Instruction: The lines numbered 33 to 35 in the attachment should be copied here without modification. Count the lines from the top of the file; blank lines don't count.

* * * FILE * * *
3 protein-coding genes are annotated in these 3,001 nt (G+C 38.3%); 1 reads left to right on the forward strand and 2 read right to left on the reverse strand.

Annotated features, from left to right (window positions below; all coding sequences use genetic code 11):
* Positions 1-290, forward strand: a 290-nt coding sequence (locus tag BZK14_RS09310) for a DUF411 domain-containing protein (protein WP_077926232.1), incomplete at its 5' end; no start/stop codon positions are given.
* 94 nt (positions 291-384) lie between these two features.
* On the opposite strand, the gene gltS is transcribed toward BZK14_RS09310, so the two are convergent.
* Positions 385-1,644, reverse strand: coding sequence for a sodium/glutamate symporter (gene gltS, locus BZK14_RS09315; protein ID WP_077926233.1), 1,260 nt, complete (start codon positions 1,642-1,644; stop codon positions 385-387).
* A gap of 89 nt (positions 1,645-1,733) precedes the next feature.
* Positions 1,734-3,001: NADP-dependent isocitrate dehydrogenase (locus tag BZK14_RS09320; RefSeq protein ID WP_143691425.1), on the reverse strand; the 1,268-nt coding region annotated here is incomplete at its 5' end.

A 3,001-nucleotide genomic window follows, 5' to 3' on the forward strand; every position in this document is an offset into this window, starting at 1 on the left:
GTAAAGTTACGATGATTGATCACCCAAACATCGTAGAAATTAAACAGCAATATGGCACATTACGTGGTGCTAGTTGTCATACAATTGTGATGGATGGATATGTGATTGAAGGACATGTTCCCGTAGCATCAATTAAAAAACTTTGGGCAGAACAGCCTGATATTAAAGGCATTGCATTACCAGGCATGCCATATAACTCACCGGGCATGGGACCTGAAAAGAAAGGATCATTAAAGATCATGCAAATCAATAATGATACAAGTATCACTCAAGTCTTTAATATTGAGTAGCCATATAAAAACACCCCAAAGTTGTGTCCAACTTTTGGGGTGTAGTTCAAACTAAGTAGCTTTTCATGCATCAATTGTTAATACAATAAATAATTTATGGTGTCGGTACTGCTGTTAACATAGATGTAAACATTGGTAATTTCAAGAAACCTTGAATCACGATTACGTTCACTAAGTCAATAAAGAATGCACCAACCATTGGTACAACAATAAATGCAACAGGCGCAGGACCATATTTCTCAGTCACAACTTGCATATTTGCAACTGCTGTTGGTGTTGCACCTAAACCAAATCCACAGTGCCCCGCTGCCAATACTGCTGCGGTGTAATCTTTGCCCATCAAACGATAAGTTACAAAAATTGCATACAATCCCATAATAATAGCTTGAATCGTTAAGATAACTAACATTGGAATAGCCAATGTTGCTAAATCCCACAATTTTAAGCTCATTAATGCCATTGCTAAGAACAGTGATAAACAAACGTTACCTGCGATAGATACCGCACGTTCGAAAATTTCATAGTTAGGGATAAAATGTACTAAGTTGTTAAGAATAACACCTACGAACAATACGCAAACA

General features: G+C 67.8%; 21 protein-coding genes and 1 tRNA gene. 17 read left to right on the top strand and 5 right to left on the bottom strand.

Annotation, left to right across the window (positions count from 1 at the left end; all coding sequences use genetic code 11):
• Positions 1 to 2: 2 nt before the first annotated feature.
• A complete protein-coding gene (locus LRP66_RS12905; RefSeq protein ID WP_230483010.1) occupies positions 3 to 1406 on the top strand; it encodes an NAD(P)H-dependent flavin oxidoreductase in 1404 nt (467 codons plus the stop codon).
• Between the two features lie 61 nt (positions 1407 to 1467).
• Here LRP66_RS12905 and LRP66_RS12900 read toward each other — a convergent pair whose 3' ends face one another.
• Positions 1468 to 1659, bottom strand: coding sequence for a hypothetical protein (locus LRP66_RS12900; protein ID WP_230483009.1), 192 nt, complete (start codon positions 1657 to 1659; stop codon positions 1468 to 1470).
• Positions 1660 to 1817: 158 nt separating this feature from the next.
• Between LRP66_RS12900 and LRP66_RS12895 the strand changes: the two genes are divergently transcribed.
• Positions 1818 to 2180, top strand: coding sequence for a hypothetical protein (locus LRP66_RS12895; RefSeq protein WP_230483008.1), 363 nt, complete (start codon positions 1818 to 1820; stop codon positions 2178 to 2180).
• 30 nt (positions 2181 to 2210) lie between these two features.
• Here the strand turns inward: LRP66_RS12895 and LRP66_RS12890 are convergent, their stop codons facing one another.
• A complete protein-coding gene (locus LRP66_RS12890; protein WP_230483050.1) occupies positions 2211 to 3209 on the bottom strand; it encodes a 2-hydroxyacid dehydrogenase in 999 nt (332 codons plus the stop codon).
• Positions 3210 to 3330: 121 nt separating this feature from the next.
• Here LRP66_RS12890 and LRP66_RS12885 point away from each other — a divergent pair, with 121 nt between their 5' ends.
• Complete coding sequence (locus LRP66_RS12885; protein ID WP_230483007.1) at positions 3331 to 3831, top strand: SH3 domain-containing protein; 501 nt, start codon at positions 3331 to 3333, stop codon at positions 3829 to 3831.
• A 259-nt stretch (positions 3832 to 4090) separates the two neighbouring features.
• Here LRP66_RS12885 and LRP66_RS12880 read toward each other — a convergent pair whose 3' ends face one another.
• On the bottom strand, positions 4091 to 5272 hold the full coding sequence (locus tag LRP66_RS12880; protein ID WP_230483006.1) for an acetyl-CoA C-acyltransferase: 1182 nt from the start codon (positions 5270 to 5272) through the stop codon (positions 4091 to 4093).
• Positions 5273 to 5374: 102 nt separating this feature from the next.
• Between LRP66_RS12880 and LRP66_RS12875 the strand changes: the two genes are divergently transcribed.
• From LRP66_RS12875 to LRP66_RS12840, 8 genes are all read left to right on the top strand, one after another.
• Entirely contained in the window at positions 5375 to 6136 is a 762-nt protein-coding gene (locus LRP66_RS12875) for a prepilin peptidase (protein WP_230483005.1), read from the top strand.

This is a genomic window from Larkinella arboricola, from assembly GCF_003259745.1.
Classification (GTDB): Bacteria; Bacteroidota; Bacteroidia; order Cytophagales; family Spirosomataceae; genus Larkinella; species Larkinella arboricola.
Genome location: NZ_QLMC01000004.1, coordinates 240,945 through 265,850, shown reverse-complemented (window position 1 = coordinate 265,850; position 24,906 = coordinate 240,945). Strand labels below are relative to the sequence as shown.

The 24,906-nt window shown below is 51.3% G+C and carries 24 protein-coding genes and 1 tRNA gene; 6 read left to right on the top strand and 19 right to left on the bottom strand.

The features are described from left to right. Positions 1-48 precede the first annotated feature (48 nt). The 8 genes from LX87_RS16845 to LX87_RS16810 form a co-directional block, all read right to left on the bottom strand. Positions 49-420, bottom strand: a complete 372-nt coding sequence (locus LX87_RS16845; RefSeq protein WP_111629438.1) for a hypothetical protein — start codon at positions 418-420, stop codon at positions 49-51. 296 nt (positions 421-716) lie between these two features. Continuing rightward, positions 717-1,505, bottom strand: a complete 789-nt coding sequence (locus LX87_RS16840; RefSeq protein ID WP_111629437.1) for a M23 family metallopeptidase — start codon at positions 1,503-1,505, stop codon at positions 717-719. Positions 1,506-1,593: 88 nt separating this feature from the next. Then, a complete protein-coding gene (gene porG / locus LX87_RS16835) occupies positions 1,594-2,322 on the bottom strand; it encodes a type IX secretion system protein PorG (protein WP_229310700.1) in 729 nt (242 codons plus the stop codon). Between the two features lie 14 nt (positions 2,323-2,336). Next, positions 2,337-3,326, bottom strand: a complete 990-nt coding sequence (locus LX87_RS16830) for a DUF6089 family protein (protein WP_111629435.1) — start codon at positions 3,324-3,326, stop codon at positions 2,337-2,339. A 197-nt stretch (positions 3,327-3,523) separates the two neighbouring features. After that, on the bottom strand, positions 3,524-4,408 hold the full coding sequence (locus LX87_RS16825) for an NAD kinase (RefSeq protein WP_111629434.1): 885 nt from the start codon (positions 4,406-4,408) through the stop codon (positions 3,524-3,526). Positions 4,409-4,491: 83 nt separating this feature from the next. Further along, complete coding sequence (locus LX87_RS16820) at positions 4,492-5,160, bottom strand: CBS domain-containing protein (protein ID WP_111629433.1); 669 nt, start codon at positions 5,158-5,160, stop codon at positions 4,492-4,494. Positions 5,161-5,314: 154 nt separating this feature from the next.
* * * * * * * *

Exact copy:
• Entirely contained in the window at positions 5375 to 6136 is a 762-nt protein-coding gene (locus LRP66_RS12875) for a prepilin peptidase (protein WP_230483005.1), read from the top strand.

This is a genomic window from Larkinella arboricola, from assembly GCF_003259745.1.
Classification (GTDB): Bacteria; Bacteroidota; Bacteroidia; order Cytophagales; family Spirosomataceae; genus Larkinella; species Larkinella arboricola.